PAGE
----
|Argiope sp. with web|
The genus Argiope includes rather large and spectacular spiders that often have a strikingly coloured abdomen. These spiders are distributed throughout the world. Most countries in tropical or temperate climates host one or more species that are similar in appearance. The etymology of the name is from a Greek name meaning "silver-faced."
In North America, Argiope aurantia is commonly known as the black and yellow garden spider, zipper spider, corn spider, and writing spider, because of the similarity of the web stabilimenta to writing.
In England, Argiope bruennichi, where it is found only on the southern coast, and in other parts of Europe, including Germany, is also known as the wasp spider. The East Asian species Argiope amoena is known in Japan as kogane-gumo. In Australia, Argiope keyserlingi and A. aetherea are known as St. Andrew's Cross spiders, for their habit of resting in the web with legs outstretched in the shape of an X, the cross of St. Andrew. The large white zigzag in the centre of its web is called the stabilimentum or web decoration.
In the Philippines, it is known as gagambang ekis, which translates to X spider. Some regions call them gagambang pari, which translates to priest spider.
The average orb web is practically invisible, and it is easy to blunder into one and end up covered with a sticky web. The very easily visible pattern of banded silk made by Argiope is pure white, and some species make an "X" form, or a zigzag type of web (often with a hollow centre). The spider then aligns one pair of its legs with each of the four lines in the hollow "X", making a complete "X" of white lines with a very eye-catching spider coloured bright yellow on a field of black or variegated red white and yellow stripes forming its centre. The white patterns are called stabilimentum and reflect UV light. They have been shown to play a role in attracting prey to the web, and possibly to prevent its destruction by large animals. The centres of their large webs are often just under 1 metre above the ground, so they are too low for anything much larger than a rabbit to walk under. The overtness of the spider and its web thus has been speculated to prevent larger creatures from accidentally destroying the web and possibly crushing the spider underfoot.
Other studies suggest that the stabilimenta may actually lead predators to the spider; species such as A. keyserlingi place their web predominantly in closed, complex habitats such as among sedges. As Argiope sit in the centre of their web during the day, they have developed several responses to predators, such as dropping off the web, retreating to the periphery of the web, or even rapidly pumping the web in bursts of up to 30 seconds, similar to the motion done by the unrelated Pholcus phalangioides.
The male spider is much smaller than the female, and unassumingly marked. When it is time to mate, he spins a companion web alongside the female's. After mating, the female lays her eggs, placing her egg sac into the web. The sac contains between 400 and 1400 eggs. These eggs hatch in autumn, but the spiderlings overwinter in the sac and emerge during the spring. The egg sac is composed of multiple layers of silk and protects its contents from damage; however, many species of insects have been observed to parasitise the egg sacs.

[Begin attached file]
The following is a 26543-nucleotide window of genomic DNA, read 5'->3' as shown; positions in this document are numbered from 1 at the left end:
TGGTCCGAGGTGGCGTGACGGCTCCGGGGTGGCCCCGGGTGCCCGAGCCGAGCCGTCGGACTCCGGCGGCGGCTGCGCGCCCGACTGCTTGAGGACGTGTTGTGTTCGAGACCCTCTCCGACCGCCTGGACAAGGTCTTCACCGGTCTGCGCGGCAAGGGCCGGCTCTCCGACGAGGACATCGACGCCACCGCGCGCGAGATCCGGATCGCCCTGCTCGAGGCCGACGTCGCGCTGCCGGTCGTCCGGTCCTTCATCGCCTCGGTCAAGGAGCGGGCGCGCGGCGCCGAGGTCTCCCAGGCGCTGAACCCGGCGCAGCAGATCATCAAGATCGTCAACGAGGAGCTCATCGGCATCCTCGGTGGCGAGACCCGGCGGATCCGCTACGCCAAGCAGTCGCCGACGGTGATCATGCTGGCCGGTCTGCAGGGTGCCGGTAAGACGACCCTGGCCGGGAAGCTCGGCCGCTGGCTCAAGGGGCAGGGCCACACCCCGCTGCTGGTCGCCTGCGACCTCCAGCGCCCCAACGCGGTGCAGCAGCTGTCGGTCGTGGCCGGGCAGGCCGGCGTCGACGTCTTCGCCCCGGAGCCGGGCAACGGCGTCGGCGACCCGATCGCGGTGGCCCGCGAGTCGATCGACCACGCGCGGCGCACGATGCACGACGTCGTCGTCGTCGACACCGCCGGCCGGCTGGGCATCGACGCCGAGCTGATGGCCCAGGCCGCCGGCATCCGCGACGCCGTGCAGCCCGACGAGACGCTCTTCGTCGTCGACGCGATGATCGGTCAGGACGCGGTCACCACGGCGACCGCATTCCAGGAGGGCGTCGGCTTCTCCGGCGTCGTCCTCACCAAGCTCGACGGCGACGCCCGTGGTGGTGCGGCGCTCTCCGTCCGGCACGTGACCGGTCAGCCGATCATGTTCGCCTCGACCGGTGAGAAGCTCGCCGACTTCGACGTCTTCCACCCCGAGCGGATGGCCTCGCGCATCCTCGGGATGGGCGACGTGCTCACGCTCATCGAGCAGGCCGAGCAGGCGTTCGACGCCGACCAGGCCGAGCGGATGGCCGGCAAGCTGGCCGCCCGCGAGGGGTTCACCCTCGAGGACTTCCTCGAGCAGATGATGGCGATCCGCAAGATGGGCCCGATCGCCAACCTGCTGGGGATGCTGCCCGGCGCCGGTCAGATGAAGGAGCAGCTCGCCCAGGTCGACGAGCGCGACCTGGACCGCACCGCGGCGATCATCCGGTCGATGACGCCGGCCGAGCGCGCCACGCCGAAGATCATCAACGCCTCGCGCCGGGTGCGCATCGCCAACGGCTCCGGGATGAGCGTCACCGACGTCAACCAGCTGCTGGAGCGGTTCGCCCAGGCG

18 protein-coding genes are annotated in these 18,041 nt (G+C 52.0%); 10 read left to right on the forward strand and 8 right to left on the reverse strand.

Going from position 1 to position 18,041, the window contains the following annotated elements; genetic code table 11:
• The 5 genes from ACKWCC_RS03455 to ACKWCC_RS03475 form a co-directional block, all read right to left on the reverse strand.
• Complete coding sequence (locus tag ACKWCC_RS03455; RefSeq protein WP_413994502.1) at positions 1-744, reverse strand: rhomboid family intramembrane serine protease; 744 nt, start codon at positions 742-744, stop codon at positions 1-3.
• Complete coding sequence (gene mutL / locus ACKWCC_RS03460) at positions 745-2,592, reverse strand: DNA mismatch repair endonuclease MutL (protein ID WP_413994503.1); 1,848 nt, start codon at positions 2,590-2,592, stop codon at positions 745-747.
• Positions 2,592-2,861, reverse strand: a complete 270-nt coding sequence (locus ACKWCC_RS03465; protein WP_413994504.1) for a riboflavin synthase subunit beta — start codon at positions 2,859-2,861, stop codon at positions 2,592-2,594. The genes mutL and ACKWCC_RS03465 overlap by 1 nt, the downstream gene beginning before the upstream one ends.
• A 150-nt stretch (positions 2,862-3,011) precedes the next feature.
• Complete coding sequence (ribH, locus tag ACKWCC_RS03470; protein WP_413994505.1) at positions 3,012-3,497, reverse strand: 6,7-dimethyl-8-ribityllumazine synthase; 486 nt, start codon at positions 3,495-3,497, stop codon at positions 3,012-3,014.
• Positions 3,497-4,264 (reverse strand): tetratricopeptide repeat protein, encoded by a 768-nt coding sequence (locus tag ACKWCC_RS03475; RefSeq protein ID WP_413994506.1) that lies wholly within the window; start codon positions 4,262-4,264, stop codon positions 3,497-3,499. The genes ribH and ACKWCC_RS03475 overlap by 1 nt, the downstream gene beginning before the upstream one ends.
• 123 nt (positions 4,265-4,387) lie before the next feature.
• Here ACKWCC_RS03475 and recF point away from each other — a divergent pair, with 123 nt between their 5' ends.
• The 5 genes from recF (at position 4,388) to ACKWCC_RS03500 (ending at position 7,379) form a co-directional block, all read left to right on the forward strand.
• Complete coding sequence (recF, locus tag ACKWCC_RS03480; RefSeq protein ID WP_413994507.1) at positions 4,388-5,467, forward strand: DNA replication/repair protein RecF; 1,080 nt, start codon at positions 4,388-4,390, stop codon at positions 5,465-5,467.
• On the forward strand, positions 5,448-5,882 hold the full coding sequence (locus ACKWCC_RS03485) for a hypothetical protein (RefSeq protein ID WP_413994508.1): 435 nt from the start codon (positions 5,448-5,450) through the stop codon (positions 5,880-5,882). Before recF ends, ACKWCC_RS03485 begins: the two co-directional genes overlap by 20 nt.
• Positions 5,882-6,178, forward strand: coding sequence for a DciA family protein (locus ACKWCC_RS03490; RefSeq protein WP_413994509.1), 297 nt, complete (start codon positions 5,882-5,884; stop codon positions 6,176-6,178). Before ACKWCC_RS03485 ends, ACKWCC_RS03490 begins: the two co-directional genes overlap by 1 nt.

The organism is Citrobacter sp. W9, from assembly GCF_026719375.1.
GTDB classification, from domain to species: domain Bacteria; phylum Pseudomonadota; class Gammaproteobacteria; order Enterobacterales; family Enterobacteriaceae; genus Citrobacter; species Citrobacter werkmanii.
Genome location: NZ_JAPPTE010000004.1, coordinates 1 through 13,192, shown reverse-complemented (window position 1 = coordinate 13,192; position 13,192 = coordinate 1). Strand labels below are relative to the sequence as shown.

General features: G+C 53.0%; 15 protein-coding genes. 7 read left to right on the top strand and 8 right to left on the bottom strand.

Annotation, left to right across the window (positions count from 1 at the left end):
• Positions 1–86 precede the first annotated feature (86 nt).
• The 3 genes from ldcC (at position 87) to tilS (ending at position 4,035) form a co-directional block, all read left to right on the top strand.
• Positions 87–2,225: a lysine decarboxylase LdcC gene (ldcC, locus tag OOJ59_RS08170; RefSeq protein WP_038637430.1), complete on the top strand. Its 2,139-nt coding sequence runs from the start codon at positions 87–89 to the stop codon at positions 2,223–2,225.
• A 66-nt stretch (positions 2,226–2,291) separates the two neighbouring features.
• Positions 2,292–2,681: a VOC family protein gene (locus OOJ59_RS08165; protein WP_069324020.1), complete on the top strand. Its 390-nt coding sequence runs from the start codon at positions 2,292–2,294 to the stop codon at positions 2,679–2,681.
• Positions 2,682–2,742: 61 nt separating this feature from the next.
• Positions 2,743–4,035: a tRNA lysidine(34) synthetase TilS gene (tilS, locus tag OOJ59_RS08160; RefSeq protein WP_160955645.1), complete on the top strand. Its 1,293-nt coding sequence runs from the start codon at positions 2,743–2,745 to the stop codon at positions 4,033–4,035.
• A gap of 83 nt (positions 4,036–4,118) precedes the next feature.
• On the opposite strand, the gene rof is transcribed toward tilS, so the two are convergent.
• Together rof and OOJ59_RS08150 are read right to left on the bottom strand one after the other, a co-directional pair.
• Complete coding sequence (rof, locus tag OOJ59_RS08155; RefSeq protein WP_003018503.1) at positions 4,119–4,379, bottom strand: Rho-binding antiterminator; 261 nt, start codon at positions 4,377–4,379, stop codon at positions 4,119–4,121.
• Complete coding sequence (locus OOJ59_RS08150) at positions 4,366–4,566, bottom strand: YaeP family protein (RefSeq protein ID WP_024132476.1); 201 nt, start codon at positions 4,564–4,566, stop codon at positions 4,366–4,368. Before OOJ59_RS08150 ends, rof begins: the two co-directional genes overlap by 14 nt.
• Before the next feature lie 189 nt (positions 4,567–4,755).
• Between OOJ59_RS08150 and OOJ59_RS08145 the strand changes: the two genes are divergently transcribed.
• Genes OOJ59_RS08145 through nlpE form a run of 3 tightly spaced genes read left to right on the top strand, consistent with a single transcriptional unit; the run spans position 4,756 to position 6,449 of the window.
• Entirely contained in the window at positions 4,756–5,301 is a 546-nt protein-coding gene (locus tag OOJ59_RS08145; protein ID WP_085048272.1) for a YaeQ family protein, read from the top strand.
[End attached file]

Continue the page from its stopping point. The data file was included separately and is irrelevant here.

Like almost all other spiders, Argiope are harmless to humans. As is the case with most garden spiders, they eat insects, and they are capable of consuming prey up to twice their size. A. savigny was even reported to occasionally feed on the small bat Rhynchonycteris naso. They might bite if grabbed, but other than for defense they do not attack large animals. Their venom is not regarded as a serious medical problem for humans; it often contains a library of polyamine toxins with potential as therapeutic medicinal agents. Notable among these is the Argiotoxin ArgTX-636 (A. lobata).
A bite by Argiope aurantia (black and yellow garden spider) is comparable to a bee sting with redness and swelling. For a healthy adult, a bite is not considered an issue. Though they are not aggressive spiders, the very young, elderly, or those with compromised immune systems should exercise caution just as you would around a beehive.
- Blamires et al. 2007
- Timm & Losilla 2007
- Strømgaard, K.; Mellor, I. (2004). "AMPA receptor ligands: Synthetic and pharmacological studies of polyamines and polyamine toxins". Medicinal Research Reviews 24 (5): 589. doi:10.1002/med.20004.
- Hawkinson, Candice. "Beneficials in the Garden: Black-and-Yellow Argiope Spider". www.tamu.edu. Texas A&M University. Retrieved 29 September 2014.
- Rodríguez, R. L. & Gamboa, E. (2000). Memory of captured prey in three web spiders (Araneae: Araneidae, Linyphiidae, Tetragnathidae). Animal Cognition 3: 91–97 PDF (Argiope argentata)
- Craig, C. L. et al. (2001). Signal polymorphism in the web-decorating spider Argiope argentata is correlated with reduced survivorship and the presence of stingless bees, its primary prey. Evolution 55(5): 986–993. Abstract
- Blamires, Sean J.; Hochuli, Dieter F. & Thompson, Michael B. (2007): Does decoration building influence antipredator responses in an orb-web spider (Argiope keyserlingi) in its natural habitat? Australian Journal of Zoology 55: 1–7. doi:10.1071/ZO06098 — PDF
- Timm, Robert M. & Losilla, Mauricio (2007): Orb-weaving Spider, Argiope savignyi (Araneidae), Predation on the Proboscis Bat Rhynchonycteris naso (Emballonuridae). Caribbean Journal of Science 43(2): 282–284. PDF
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